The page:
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WHY CREATIVITY MATTERS: Creativity is a central source of meaning in our lives. So what keeps us then from becoming the artists we dream of being and living our lives to the fullest?

Creativity itself may be to blame. For those who like scientific definitions, creativity is a slippery concept.

In The Courage to Create, Rollo May calls creativity "the encounter of the intensively conscious human with the world."

But for Ellen Langer, Harvard psychologist and bestselling author of Mindfulness, May’s encounter is about "living mindfully," and far from being the preserve of rare individuals – like Clint Eastwood or Georgia O’Keefe, creativity is an integral part of everyone’s makeup.

This is the main argument of Langer’s recent book, On Becoming an Artist: Reinventing Yourself Through Mindful Creativity (Ballantine Books). For Langer, art is a process rather than a product. It is about living in the moment, letting go of self-judgment, and of preconceived notions about artistic talent. "All it takes to become an artist is to start doing art," Langer writes.


HONOURING EARTH’S DREAM: For a growing number of Canadians, concern for the environment is the defining issue of our times. A younger generation is growing up with greater awareness of the need for a mutually enhancing mode of human presence with the Earth. Last fall’s release of Andrew Nikiforuk’s Pandemonium Bird Flu, Mad Cow Disease and Other Biological Plaques of the 21st, Century is a reminder that much remains to be done.

In Pandemonium, the award-winning Calgary science writer explores how globalization is making us more vulnerable to biological invaders in the form of anthrax, mad cow disease and a host of other plagues. Closer to home, there is the modern-day factory method of farming that has resulted in genetically altered and highly vulnerable livestock populations. And then there is climate change and warmer temperatures, which have proven a boon to disease-spreading organisms like mosquitoes. Nonetheless, Nikiforuk’s tone remains remarkable upbeat. Pandemonium is a global call to arms before it’s too late.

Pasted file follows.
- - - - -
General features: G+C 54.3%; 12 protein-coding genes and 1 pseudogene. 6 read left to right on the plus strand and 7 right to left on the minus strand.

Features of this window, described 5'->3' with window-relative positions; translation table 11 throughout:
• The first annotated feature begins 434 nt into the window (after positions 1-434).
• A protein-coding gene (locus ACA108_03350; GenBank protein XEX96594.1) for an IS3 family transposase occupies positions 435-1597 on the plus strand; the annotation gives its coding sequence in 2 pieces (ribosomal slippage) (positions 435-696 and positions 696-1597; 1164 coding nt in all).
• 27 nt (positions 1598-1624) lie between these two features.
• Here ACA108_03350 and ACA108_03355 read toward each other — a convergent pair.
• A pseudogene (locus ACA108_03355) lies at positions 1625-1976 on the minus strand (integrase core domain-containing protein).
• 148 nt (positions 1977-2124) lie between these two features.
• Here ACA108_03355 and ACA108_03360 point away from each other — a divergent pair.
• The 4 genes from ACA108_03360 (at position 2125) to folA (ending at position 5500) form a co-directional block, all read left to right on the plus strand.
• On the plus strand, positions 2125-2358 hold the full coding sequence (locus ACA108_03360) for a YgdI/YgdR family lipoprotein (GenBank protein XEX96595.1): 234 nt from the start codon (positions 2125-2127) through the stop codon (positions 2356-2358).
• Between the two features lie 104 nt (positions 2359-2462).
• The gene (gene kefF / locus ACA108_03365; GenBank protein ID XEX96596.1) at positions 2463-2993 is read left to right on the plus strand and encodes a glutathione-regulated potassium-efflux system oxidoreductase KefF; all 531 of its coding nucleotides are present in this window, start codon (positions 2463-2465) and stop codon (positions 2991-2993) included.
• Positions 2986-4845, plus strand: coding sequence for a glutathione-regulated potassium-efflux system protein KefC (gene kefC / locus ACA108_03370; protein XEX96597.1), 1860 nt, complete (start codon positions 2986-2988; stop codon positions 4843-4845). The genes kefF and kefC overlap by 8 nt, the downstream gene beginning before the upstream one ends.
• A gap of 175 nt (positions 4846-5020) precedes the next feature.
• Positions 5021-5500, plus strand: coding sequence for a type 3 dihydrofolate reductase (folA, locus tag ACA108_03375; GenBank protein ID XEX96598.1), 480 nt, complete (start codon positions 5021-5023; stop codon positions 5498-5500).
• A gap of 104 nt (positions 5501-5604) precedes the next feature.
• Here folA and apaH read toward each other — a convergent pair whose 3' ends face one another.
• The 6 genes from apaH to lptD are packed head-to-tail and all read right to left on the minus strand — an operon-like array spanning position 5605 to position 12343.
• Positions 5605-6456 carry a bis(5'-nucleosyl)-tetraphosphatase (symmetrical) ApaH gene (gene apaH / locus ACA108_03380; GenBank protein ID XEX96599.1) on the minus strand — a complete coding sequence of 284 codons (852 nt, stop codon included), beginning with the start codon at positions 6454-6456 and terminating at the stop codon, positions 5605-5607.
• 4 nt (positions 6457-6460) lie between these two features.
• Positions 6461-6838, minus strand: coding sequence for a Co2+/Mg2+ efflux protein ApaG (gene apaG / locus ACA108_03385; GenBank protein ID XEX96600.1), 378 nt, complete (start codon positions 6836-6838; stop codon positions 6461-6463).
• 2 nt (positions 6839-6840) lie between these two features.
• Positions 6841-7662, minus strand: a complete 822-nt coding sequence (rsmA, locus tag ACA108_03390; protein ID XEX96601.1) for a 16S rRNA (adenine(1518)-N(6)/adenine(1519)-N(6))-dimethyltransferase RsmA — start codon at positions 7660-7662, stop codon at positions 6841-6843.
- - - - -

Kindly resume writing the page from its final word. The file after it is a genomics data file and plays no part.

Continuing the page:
CAN YOU BOOST YOUR HAPPINESS? The answer is yes, according Dr. Martin Seligman and his colleagues at the University of Pennsylvania. One approach is to focus on your personal or "signature" strengths.

First, choose your five most prominent strengths. Then, every day for a week try to apply one or more of them in a new way. Strengths include such things as enthusiasm, sense of humour, appreciation of beauty, curiosity and love of learning. The idea of the exercise is that using your major strengths may be a good way to get engaged in satisfying activities.

Want to learn more? Then check out the Signatures Strengths Questionnaire at: